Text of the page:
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Bear River Basin Advisory Group
Lincoln County Library, Kemmerer WY
Meeting Record
July 10, 2000

Introduction - The meeting opened on Monday, July 10, 2000, at 6:10 p.m. at the Lincoln County Library in Kemmerer, Wyoming. Copies of the agenda were dispersed and reviewed. The attendance sign-in list was circulated at this time.

Future Meetings & Locations - It was noted that future meetings are to be held on Sept. 11 in Cokeville and Nov. 6 in Evanston. Meetings will begin at 6pm.

Northeast / Powder Tongue and Green River Basin Planning Process - Jon Wade reported on the status of the NE Wyoming, Powder /Tongue, and Green River Basin Planning Processes. The planning team is in the process of reviewing draft technical memos as part of the Green River Basin Planning effort. The Consultants for the Green River Basin are in the process of completing and revising the memos, models, and graphic reports contained in the Green River Basin Plan. The Green River BAG will be meeting on August 8th in Lyman. The NE and Powder /Tongue Basin Advisory Groups have nominated and chosen their members and seem to have good coverage for all sectors and geographical areas. They will be meeting the second week of every other month on Wednesday and Thursday nights.

Consultant Update / Bear River Water Use in the Basin - Clarence Kemp, of Forsgren Associates, was introduced. Mr. Kemp's presentation included information on water use in the Bear River Basin. He broke down the use of water into categories including agricultural, environmental, industrial, recreational and municipal. The largest use of water in the basin is agricultural, with greater than 95 % of the total. Municipal use represents a small percent of the consumptive water use in the basin.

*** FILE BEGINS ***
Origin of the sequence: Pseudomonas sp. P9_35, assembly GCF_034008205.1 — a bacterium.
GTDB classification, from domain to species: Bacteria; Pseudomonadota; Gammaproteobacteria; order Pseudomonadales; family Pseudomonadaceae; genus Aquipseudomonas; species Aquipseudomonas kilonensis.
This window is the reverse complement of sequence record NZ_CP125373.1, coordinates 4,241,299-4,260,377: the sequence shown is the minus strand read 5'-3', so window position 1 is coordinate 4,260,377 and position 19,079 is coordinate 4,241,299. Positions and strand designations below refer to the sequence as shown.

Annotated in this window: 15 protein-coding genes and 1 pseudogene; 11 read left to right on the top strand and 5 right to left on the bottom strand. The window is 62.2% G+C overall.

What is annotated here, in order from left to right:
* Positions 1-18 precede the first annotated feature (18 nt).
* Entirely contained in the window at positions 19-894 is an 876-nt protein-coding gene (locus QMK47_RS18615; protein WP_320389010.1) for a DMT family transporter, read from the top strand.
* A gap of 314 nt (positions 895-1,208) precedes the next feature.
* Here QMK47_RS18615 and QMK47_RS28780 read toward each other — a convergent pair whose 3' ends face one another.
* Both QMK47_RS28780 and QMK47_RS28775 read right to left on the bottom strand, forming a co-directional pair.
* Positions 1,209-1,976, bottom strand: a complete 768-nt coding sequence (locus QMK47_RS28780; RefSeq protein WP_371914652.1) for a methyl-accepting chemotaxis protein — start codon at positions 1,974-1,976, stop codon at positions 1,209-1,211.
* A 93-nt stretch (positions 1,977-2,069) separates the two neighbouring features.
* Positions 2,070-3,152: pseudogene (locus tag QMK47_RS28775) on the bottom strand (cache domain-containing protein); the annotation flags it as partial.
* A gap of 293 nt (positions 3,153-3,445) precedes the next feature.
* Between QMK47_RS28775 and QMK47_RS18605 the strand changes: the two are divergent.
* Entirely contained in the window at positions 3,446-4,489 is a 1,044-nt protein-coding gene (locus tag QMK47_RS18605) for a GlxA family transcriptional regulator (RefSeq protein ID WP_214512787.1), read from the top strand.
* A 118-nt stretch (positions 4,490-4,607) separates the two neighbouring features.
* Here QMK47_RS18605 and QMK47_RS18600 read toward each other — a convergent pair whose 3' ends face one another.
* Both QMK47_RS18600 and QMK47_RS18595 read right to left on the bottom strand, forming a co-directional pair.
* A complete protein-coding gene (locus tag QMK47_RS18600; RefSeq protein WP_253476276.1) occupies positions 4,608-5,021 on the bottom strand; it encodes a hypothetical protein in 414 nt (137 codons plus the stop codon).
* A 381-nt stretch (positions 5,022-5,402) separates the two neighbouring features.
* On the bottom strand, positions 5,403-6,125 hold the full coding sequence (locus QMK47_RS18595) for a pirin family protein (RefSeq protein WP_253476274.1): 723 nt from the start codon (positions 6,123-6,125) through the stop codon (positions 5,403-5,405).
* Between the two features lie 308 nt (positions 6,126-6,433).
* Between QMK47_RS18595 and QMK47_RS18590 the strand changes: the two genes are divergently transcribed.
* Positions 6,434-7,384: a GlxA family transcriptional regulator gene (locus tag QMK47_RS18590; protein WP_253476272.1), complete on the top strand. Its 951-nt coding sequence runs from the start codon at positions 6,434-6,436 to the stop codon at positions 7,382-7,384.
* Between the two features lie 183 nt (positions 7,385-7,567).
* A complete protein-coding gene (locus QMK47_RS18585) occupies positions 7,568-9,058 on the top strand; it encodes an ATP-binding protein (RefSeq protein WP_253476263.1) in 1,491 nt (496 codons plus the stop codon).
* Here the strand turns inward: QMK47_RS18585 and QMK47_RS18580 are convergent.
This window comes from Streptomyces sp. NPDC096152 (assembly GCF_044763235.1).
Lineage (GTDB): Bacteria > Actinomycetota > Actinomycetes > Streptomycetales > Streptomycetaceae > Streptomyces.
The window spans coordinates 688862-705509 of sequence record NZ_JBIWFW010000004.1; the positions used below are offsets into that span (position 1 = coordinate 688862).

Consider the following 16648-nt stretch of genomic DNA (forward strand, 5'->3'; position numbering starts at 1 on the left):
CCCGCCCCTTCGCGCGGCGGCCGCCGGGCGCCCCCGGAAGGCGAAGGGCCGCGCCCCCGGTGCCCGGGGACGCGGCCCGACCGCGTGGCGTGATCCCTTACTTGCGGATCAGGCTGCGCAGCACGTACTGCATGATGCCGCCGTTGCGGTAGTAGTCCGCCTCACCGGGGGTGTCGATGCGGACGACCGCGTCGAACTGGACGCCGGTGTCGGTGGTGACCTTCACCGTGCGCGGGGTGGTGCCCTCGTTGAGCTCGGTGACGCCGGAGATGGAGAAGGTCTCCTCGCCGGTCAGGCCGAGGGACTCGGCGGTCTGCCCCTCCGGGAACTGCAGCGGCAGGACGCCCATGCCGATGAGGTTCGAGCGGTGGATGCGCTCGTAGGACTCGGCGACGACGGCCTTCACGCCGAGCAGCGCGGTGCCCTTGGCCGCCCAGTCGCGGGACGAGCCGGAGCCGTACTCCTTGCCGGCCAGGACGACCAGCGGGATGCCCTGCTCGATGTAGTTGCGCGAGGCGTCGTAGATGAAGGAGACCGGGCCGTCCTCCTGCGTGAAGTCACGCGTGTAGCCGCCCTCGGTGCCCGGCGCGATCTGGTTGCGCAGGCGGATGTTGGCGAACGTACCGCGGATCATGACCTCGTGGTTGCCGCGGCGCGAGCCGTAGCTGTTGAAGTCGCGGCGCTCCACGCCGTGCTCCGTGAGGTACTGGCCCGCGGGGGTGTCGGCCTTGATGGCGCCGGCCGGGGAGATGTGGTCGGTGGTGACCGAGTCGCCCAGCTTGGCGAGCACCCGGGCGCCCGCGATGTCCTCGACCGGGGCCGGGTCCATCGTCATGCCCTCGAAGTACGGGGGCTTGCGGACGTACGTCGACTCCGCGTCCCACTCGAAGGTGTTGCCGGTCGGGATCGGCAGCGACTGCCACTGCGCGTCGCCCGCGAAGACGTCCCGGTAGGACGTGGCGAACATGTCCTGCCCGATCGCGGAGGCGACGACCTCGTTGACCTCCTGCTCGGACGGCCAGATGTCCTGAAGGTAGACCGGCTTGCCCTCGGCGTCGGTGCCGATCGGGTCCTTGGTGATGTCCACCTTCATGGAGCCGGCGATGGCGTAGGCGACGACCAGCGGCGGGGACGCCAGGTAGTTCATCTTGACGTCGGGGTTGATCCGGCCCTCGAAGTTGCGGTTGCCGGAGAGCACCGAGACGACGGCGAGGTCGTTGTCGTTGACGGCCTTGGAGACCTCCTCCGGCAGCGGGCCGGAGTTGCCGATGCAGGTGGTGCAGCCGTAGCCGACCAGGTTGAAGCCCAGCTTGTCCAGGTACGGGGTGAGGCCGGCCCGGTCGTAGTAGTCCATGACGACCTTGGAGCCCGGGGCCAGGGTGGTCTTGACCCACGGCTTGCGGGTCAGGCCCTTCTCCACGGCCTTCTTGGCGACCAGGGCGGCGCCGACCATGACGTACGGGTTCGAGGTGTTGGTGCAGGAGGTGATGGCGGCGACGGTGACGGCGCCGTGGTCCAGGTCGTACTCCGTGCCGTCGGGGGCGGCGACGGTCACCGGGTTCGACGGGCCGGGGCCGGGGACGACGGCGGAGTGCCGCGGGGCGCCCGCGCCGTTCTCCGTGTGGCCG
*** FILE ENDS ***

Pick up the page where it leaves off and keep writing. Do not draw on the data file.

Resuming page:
Mr. Kemp's discussion on agricultural water use in the basin focused on crop consumptive use. Crop consumptive demand is determined by the acreage, the type of crop, the average temperature, and daylight hours. The irrigation water requirement (IWR) is determined by the crop demand less the effective precipitation. The actual consumptive use depends on water availability. When looking at water availability, we assess our sources, which include direct river diversions, supplemental reservoir supply, and ground water supply. The surface water available to meet crop demands is equal to the river diversions minus the conveyance loss, minus the application loss. The conveyance loss depends on the length of a canal, and the soil making up the canal. The application loss depends on the irrigation method. The ground water available to meet crop demands is equal to the pumped amount less the application loss. Mr. Kemp then presented some statistics for the group to examine.

The next part of the presentation focused on groundwater in the Bear River Basin. The consultant team is interested in gathering information concerning the geology and hydrogeology of the basin. Information pertinent to the plan includes the structural geology, availability and locations of springs and wells, quality of groundwater, yield potential, and sensitivity to contamination. Determination of long-term yields is difficult to embrace due to the size of the basin. The majority of the wells in the basin are in the Evanston area, there are several springs that occur in the Twin Creek area, and there are quite a few wells in the Cokeville area also. The basin is located in the Overthrust geological area, which is very complex, so it is difficult to make broad assumptions as to what kind of water amounts are available in each area.